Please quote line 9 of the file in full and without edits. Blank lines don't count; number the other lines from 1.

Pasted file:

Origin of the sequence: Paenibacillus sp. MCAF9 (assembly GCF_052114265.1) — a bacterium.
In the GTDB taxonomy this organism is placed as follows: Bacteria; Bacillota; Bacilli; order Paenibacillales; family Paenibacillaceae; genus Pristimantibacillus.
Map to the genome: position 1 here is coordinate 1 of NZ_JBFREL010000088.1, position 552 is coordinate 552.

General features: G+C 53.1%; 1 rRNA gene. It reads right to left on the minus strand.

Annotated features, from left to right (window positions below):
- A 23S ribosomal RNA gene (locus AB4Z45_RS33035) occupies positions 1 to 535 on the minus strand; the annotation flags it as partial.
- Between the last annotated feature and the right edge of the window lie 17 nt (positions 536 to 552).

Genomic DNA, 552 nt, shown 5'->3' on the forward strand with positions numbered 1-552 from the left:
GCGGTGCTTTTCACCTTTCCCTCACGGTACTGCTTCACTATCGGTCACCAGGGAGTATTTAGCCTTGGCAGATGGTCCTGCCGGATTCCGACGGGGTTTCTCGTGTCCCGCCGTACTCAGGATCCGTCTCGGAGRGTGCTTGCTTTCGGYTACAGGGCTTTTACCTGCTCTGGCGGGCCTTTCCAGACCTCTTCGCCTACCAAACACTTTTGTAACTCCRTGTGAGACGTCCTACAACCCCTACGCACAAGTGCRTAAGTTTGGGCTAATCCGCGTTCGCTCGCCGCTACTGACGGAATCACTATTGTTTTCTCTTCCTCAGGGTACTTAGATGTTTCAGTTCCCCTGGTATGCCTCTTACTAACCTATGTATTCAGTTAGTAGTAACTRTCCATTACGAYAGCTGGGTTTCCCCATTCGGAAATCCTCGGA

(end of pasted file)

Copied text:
GCGGTGCTTTTCACCTTTCCCTCACGGTACTGCTTCACTATCGGTCACCAGGGAGTATTTAGCCTTGGCAGATGGTCCTGCCGGATTCCGACGGGGTTTCTCGTGTCCCGCCGTACTCAGGATCCGTCTCGGAGRGTGCTTGCTTTCGGYTACAGGGCTTTTACCTGCTCTGGCGGGCCTTTCCAGACCTCTTCGCCTACCAAACACTTTTGTAACTCCRTGTGAGACGTCCTACAACCCCTACGCACAAGTGCRTAAGTTTGGGCTAATCCGCGTTCGCTCGCCGCTACTGACGGAATCACTATTGTTTTCTCTTCCTCAGGGTACTTAGATGTTTCAGTTCCCCTGGTATGCCTCTTACTAACCTATGTATTCAGTTAGTAGTAACTRTCCATTACGAYAGCTGGGTTTCCCCATTCGGAAATCCTCGGA